ACOs: The Next Wave?
Accountable care organizations -- groups of different healthcare providers that share the responsibility of providing care to patients -- have produced mixed results in the few years they have been on the market, experts say. But companies are nonetheless beginning to gravitate toward them, according to a new survey.
By Carol Patton
Accountable care organizations have been around in some form for more than five years. So far, employer response to ACOs has been guarded mainly because their outcomes are mixed. Although some mature ACOs are delivering savings to their participants, others are still in their early stages of growth. Some employers have adopted a wait-and-see attitude toward the healthcare option. Others are diving in or simply testing the waters in certain markets, hopeful that ACOs can accomplish more than what managed care organizations and health maintenance organizations promised but failed to deliver.
According to a survey conducted in June of 148 national or global employers, by the National Business Group on Health, 21 percent of employers will actively promote or contract directly with ACOs next year, which is expected to double with another 26 percent interested in working with ACOs in 2019 and 2020.
"We've seen an enormous amount of activity in the commercial space over the last five years," says Molly Loftus, chief health actuary and ACO consulting leader at Mercer in Hartford, Conn. "Healthcare costs every year go up faster than regular inflation and it becomes a bigger burden for employers. Everyone is trying to figure out how [to] manage their healthcare spend."
HR professionals working directly with ACOs or accessing them through a traditional health insurance network need to review their financial and health outcomes reports and ask plenty of questions, she says. For instance, inquire about the types of fees your company will pay? What types of savings and outcomes are being generated? How? How much of provider compensation is tied to the delivery of care? What different quality metrics are being used to measure performance?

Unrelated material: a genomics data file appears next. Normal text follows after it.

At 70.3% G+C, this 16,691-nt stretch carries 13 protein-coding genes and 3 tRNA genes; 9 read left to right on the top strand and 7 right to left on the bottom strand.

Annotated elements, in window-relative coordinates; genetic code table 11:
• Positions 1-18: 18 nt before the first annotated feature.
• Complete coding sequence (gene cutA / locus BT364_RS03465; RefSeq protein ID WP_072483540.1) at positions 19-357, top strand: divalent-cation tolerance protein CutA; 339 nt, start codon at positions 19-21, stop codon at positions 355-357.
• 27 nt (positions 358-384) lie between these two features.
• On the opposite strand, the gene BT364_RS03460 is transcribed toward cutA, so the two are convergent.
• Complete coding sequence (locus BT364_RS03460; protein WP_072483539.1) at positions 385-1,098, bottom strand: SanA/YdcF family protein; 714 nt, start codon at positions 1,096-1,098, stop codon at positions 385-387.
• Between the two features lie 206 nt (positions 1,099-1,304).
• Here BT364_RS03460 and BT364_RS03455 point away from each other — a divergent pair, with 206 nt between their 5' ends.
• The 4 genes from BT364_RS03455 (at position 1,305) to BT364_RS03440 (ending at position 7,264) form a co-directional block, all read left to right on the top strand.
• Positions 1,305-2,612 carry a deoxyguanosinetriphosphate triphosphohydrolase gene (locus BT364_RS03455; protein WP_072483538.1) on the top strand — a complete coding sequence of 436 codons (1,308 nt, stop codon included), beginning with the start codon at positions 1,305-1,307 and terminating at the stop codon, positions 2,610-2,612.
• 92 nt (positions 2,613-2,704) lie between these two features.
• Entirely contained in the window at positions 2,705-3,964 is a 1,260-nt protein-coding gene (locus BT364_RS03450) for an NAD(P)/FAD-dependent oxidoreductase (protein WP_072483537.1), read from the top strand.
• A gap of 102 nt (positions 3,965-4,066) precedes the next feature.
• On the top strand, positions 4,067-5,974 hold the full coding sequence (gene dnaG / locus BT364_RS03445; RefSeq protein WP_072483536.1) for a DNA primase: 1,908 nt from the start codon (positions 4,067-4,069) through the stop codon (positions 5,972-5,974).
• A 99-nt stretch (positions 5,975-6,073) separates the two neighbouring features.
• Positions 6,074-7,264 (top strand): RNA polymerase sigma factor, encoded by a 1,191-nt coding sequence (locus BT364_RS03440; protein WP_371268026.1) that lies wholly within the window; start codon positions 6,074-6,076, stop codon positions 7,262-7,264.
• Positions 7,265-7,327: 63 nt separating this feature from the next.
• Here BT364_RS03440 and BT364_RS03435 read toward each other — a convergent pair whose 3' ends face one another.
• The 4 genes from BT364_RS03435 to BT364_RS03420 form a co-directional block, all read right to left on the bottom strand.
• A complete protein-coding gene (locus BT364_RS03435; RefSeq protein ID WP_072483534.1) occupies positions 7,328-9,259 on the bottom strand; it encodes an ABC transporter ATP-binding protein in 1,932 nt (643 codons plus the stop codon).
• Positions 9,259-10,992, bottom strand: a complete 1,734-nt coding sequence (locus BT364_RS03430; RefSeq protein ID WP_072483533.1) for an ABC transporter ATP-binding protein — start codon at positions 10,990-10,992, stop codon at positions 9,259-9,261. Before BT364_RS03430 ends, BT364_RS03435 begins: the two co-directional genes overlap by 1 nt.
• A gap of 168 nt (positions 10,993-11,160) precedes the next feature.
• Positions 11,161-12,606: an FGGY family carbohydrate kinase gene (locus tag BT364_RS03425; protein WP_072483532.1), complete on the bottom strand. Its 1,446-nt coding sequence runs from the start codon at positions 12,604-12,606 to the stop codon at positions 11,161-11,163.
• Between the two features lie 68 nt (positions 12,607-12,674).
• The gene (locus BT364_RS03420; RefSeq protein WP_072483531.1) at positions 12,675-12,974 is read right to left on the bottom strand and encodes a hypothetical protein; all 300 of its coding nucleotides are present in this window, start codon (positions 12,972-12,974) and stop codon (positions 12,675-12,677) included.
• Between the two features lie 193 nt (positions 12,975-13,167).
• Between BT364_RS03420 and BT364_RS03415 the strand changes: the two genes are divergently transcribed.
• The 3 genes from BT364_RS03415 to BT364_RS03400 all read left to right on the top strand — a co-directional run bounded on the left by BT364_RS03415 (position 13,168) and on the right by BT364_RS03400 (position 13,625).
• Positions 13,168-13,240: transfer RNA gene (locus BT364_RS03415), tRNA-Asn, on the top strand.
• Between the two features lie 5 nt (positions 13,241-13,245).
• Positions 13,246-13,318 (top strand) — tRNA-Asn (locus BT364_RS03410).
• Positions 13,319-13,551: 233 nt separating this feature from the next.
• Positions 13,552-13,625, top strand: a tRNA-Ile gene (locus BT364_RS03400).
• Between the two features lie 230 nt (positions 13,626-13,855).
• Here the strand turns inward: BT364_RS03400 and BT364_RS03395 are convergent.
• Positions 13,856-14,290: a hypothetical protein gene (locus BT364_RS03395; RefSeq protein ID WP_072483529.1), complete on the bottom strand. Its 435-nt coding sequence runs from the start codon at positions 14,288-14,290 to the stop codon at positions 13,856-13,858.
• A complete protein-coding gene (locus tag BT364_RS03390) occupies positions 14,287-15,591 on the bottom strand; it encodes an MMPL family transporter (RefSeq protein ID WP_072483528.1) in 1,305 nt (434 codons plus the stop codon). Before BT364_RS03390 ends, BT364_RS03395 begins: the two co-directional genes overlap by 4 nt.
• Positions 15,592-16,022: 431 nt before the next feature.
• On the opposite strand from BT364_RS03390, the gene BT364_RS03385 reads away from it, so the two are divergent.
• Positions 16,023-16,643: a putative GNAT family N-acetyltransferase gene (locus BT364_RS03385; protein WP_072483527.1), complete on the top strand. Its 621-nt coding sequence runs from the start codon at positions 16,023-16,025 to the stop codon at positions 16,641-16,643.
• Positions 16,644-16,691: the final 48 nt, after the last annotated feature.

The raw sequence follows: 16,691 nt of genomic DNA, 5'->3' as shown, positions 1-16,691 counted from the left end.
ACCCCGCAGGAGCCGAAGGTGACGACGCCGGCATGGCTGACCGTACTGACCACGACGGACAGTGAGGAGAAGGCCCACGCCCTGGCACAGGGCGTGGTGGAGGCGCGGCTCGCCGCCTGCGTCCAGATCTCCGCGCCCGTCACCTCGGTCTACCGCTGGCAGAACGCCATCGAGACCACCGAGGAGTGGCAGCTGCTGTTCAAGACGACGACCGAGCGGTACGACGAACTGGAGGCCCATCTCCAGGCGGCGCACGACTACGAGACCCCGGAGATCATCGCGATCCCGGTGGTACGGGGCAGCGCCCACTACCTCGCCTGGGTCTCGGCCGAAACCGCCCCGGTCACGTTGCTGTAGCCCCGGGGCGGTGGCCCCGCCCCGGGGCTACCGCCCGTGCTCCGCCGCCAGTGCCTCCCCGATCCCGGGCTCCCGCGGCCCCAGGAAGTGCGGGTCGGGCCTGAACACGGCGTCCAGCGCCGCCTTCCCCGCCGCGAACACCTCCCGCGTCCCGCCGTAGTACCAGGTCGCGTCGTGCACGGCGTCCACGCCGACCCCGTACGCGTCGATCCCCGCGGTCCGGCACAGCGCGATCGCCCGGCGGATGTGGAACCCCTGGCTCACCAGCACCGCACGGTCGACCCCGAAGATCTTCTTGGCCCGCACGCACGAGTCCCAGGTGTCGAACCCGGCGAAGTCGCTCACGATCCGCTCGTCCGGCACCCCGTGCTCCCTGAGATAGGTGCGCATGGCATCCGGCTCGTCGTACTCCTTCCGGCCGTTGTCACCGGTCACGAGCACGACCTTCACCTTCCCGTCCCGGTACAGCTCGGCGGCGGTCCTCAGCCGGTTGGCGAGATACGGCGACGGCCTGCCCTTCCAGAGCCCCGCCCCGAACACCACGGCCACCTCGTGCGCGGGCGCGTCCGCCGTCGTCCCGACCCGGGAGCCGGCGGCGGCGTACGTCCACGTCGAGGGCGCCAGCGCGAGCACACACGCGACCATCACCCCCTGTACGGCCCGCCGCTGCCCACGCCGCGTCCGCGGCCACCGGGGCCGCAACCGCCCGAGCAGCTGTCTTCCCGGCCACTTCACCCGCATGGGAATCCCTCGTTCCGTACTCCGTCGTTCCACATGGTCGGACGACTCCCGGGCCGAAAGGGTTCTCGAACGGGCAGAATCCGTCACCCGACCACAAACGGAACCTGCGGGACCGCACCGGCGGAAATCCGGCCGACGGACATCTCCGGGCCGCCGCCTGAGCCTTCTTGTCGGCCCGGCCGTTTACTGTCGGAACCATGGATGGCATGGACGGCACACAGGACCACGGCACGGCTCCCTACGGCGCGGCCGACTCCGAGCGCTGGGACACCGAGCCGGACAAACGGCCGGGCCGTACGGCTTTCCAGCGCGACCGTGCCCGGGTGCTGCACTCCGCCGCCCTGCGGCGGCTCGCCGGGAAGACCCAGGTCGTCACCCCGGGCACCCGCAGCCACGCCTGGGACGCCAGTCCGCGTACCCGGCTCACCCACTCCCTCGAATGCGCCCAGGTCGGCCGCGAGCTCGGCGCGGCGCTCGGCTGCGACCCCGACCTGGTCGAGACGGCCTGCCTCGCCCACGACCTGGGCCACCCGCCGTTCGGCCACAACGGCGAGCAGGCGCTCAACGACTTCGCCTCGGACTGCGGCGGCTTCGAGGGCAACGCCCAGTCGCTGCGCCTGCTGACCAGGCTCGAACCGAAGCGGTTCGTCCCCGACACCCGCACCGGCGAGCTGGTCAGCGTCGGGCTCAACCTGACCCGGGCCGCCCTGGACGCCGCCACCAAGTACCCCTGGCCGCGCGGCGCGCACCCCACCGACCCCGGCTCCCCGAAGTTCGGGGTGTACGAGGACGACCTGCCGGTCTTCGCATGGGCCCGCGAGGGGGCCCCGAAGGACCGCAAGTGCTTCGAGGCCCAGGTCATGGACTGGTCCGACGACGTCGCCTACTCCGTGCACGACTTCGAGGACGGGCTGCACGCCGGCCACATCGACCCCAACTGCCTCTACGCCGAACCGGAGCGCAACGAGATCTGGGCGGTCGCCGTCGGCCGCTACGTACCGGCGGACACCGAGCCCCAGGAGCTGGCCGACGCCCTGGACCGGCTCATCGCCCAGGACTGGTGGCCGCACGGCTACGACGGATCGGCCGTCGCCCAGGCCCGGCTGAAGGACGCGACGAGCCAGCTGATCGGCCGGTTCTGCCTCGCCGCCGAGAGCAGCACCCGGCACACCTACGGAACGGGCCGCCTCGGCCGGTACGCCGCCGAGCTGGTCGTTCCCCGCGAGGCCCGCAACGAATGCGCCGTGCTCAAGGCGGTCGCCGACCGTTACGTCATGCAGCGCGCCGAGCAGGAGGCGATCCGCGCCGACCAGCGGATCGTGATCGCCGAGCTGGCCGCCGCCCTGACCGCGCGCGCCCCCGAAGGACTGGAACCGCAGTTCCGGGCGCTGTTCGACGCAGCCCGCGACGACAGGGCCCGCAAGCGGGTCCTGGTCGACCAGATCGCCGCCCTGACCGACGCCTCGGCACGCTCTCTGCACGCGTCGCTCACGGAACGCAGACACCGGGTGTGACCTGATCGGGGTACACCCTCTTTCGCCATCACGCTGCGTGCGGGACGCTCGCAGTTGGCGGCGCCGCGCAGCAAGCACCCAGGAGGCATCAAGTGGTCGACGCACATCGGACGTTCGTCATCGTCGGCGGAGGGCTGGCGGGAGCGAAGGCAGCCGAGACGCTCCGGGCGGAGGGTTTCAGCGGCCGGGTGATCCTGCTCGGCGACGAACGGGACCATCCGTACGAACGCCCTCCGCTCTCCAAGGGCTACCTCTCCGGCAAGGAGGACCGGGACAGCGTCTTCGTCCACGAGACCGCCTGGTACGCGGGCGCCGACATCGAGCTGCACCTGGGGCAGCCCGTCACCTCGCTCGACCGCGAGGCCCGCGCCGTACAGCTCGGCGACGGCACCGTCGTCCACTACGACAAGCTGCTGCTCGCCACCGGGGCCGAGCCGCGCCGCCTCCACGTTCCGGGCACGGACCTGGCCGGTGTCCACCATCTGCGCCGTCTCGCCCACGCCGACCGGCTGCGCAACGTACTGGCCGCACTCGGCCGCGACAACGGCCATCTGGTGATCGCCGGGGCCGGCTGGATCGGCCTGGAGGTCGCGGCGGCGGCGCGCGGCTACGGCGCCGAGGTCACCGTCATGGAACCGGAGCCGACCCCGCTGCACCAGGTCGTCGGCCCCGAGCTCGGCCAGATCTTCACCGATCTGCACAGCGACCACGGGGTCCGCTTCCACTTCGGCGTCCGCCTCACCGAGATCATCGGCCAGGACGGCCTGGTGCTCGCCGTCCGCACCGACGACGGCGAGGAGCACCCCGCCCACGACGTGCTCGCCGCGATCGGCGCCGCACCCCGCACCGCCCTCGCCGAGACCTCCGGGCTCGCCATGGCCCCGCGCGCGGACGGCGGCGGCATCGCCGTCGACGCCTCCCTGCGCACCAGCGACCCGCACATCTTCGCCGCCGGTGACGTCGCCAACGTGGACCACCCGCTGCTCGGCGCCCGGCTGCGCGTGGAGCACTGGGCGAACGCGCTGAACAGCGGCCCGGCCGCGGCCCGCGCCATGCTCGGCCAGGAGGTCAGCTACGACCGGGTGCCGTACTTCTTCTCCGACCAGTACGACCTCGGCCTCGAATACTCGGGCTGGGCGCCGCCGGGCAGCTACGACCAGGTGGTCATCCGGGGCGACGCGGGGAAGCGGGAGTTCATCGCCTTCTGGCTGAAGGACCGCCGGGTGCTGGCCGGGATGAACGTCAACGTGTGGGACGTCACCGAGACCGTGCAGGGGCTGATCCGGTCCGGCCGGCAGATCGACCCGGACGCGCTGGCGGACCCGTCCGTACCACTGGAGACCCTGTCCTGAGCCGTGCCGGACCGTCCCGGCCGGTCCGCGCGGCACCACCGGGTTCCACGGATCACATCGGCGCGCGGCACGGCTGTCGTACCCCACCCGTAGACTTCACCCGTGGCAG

"ACOs are the next wave," Loftus says, "and have taken on such a life of their own that it's important for employers to educate themselves on what's happening."
While ACOs provide a legal framework for health plans and employers that's compliant with federal health regulations, successful ACOs encourage providers to cut costs through serious financial incentives, says Randy Schultz, an attorney and chair of the healthcare strategic business planning group at Lathrop Gage in Kansas City, Mo.
Incentives assume all shapes and sizes, Schultz says. For example, consider an ACO that keeps an employer's healthcare costs flat. In exchange, the ACO will keep all the savings it has generated.
"The employer focus shouldn't be 'Cut my costs way back,' but rather 'Stop the increase in my costs by ensuring that providers have a financial incentive to continue looking for ways to cut costs,' " Schultz says, adding that even a 5-percent savings on healthcare costs can be huge for large organizations. "Don't think you're going to save 20 percent and keep it. A smarter play is to save 5 percent and give 15 percent back to providers as an incentive to keep you at that 5-percent reduction."
However, the amount of bonuses awarded to ACOs is oftentimes low and rarely compensates for the high cost of developing an ACO infrastructure. He says some ACOs imploded because they couldn't afford to pay for administration, electronic medical records or analytical tools.
"As soon as ACOs started making money, everybody wanted a piece, including the payor source," Schultz says. "Margins were cut back so much that physicians had no incentives to jump through the hoops."
He says ACOs are needed because they give employers and health plans protections against violating federal laws while developing an internal infrastructure that creates a savings vehicle incentive. "An ACO is the package," he says, "not the engine underneath."
There appears to be so much waste in healthcare that no one needs to be greedy or stingy involving incentives. Still, there are other factors that can either launch an ACO's growth or place it in intensive care. Consider that primary care physicians need at least one-third of their patient panels in alternative payment models, says Brian Marcotte, president and CEO at the National Business Group on Health in Washington.
Marcotte points to other best practices. For example, between 10 and 25 percent of physician compensation should also be at risk for clinical and financial outcomes, clinical guidelines must be embedded in electronic health records and the ACO's care model must integrate behavioral health with primary care, he says.
Since there are many mature and emerging ACOs in the market, the NBGH developed a free ACO toolkit for employers to help figure out each organization's value proposition. It includes the ACO journey map, which helps companies assess six critical competencies of ACOs, and an ACO scoring guide that provides instructions and a detailed definition of each competency
Meanwhile, Marcotte says, employers must also consider the ACO's strategies: How does it interpret risk-sharing? How does it transition physicians out of fee-for-service into alternative payment models? What do HR, the health plan and ACO expect from each other?
Within the next five years, Marcotte says he anticipates that 25 percent of ACOs will mature into either physician-based or hospital-based models and deliver a better employee experience.
"In healthcare, the only thing employers have seen is cost," Marcotte says. "We have to get to the point where we're seeing value, and that we're factoring in the experience of consumers in the model, the outcomes, as well as cost."
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